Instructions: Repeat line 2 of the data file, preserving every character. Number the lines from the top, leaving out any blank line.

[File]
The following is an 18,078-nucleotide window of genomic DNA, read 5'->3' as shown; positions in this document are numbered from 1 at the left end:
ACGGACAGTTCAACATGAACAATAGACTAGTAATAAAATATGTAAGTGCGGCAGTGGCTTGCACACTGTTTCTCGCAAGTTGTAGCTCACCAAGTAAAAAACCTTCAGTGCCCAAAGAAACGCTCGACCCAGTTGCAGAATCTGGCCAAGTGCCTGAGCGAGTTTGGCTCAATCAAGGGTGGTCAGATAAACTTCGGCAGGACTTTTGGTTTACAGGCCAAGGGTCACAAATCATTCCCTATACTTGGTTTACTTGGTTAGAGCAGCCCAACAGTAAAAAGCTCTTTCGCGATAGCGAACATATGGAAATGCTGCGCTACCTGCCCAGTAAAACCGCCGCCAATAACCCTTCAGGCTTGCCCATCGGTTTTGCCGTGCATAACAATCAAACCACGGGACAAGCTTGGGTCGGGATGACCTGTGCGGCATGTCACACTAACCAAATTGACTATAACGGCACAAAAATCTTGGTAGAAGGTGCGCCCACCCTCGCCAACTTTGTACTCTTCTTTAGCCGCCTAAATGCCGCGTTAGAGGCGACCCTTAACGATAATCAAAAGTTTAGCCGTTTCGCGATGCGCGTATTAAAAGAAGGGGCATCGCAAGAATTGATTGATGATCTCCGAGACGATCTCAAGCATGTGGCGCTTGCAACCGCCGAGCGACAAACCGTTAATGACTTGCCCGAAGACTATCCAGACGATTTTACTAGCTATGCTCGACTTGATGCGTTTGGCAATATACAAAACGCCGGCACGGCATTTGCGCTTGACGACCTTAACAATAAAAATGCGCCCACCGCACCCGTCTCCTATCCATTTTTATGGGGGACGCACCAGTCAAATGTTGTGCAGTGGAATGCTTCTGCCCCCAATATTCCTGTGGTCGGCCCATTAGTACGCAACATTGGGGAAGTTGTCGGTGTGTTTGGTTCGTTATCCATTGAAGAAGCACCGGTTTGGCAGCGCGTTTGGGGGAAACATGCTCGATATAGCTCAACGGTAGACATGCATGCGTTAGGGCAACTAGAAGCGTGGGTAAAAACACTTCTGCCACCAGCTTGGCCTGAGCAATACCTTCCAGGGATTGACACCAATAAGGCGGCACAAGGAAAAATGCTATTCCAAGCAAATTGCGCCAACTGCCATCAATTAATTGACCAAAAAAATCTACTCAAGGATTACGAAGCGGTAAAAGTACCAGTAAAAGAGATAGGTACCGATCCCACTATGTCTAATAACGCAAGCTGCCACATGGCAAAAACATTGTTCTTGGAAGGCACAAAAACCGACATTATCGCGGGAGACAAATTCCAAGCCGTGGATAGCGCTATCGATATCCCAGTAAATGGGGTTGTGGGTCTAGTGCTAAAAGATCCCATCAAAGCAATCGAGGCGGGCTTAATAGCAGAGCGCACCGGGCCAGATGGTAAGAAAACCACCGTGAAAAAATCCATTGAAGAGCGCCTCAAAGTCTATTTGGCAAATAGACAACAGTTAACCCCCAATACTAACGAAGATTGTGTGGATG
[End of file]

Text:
ACGGACAGTTCAACATGAACAATAGACTAGTAATAAAATATGTAAGTGCGGCAGTGGCTTGCACACTGTTTCTCGCAAGTTGTAGCTCACCAAGTAAAAAACCTTCAGTGCCCAAAGAAACGCTCGACCCAGTTGCAGAATCTGGCCAAGTGCCTGAGCGAGTTTGGCTCAATCAAGGGTGGTCAGATAAACTTCGGCAGGACTTTTGGTTTACAGGCCAAGGGTCACAAATCATTCCCTATACTTGGTTTACTTGGTTAGAGCAGCCCAACAGTAAAAAGCTCTTTCGCGATAGCGAACATATGGAAATGCTGCGCTACCTGCCCAGTAAAACCGCCGCCAATAACCCTTCAGGCTTGCCCATCGGTTTTGCCGTGCATAACAATCAAACCACGGGACAAGCTTGGGTCGGGATGACCTGTGCGGCATGTCACACTAACCAAATTGACTATAACGGCACAAAAATCTTGGTAGAAGGTGCGCCCACCCTCGCCAACTTTGTACTCTTCTTTAGCCGCCTAAATGCCGCGTTAGAGGCGACCCTTAACGATAATCAAAAGTTTAGCCGTTTCGCGATGCGCGTATTAAAAGAAGGGGCATCGCAAGAATTGATTGATGATCTCCGAGACGATCTCAAGCATGTGGCGCTTGCAACCGCCGAGCGACAAACCGTTAATGACTTGCCCGAAGACTATCCAGACGATTTTACTAGCTATGCTCGACTTGATGCGTTTGGCAATATACAAAACGCCGGCACGGCATTTGCGCTTGACGACCTTAACAATAAAAATGCGCCCACCGCACCCGTCTCCTATCCATTTTTATGGGGGACGCACCAGTCAAATGTTGTGCAGTGGAATGCTTCTGCCCCCAATATTCCTGTGGTCGGCCCATTAGTACGCAACATTGGGGAAGTTGTCGGTGTGTTTGGTTCGTTATCCATTGAAGAAGCACCGGTTTGGCAGCGCGTTTGGGGGAAACATGCTCGATATAGCTCAACGGTAGACATGCATGCGTTAGGGCAACTAGAAGCGTGGGTAAAAACACTTCTGCCACCAGCTTGGCCTGAGCAATACCTTCCAGGGATTGACACCAATAAGGCGGCACAAGGAAAAATGCTATTCCAAGCAAATTGCGCCAACTGCCATCAATTAATTGACCAAAAAAATCTACTCAAGGATTACGAAGCGGTAAAAGTACCAGTAAAAGAGATAGGTACCGATCCCACTATGTCTAATAACGCAAGCTGCCACATGGCAAAAACATTGTTCTTGGAAGGCACAAAAACCGACATTATCGCGGGAGACAAATTCCAAGCCGTGGATAGCGCTATCGATATCCCAGTAAATGGGGTTGTGGGTCTAGTGCTAAAAGATCCCATCAAAGCAATCGAGGCGGGCTTAATAGCAGAGCGCACCGGGCCAGATGGTAAGAAAACCACCGTGAAAAAATCCATTGAAGAGCGCCTCAAAGTCTATTTGGCAAATAGACAACAGTTAACCCCCAATACTAACGAAGATTGTGTGGATG